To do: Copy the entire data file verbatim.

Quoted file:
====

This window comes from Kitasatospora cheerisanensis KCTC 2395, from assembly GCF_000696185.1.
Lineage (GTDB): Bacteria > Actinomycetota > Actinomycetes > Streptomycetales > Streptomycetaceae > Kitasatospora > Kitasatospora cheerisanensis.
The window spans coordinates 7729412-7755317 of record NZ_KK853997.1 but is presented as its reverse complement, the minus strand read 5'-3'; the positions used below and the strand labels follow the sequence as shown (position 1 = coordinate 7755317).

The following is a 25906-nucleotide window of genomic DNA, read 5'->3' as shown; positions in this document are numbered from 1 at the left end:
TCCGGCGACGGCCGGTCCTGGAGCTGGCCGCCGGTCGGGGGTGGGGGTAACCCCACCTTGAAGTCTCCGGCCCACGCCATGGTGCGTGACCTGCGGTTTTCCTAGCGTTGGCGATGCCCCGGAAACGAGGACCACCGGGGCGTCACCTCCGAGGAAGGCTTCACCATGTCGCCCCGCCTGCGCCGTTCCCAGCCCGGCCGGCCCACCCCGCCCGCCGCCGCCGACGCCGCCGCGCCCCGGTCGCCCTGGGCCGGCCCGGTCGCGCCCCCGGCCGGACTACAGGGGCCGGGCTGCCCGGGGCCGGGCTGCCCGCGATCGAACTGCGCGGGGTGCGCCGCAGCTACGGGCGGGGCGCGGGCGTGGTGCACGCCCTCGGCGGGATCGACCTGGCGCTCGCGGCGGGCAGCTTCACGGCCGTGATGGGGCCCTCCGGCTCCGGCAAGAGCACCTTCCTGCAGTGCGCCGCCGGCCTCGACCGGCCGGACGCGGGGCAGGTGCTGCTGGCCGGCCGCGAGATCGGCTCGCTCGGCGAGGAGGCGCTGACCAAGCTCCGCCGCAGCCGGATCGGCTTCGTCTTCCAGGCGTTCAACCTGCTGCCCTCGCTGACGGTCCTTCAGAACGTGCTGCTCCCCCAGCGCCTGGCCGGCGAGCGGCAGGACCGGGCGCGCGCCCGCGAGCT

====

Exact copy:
This window comes from Kitasatospora cheerisanensis KCTC 2395, from assembly GCF_000696185.1.
Lineage (GTDB): Bacteria > Actinomycetota > Actinomycetes > Streptomycetales > Streptomycetaceae > Kitasatospora > Kitasatospora cheerisanensis.
The window spans coordinates 7729412-7755317 of record NZ_KK853997.1 but is presented as its reverse complement, the minus strand read 5'-3'; the positions used below and the strand labels follow the sequence as shown (position 1 = coordinate 7755317).

The following is a 25906-nucleotide window of genomic DNA, read 5'->3' as shown; positions in this document are numbered from 1 at the left end:
TCCGGCGACGGCCGGTCCTGGAGCTGGCCGCCGGTCGGGGGTGGGGGTAACCCCACCTTGAAGTCTCCGGCCCACGCCATGGTGCGTGACCTGCGGTTTTCCTAGCGTTGGCGATGCCCCGGAAACGAGGACCACCGGGGCGTCACCTCCGAGGAAGGCTTCACCATGTCGCCCCGCCTGCGCCGTTCCCAGCCCGGCCGGCCCACCCCGCCCGCCGCCGCCGACGCCGCCGCGCCCCGGTCGCCCTGGGCCGGCCCGGTCGCGCCCCCGGCCGGACTACAGGGGCCGGGCTGCCCGGGGCCGGGCTGCCCGCGATCGAACTGCGCGGGGTGCGCCGCAGCTACGGGCGGGGCGCGGGCGTGGTGCACGCCCTCGGCGGGATCGACCTGGCGCTCGCGGCGGGCAGCTTCACGGCCGTGATGGGGCCCTCCGGCTCCGGCAAGAGCACCTTCCTGCAGTGCGCCGCCGGCCTCGACCGGCCGGACGCGGGGCAGGTGCTGCTGGCCGGCCGCGAGATCGGCTCGCTCGGCGAGGAGGCGCTGACCAAGCTCCGCCGCAGCCGGATCGGCTTCGTCTTCCAGGCGTTCAACCTGCTGCCCTCGCTGACGGTCCTTCAGAACGTGCTGCTCCCCCAGCGCCTGGCCGGCGAGCGGCAGGACCGGGCGCGCGCCCGCGAGCT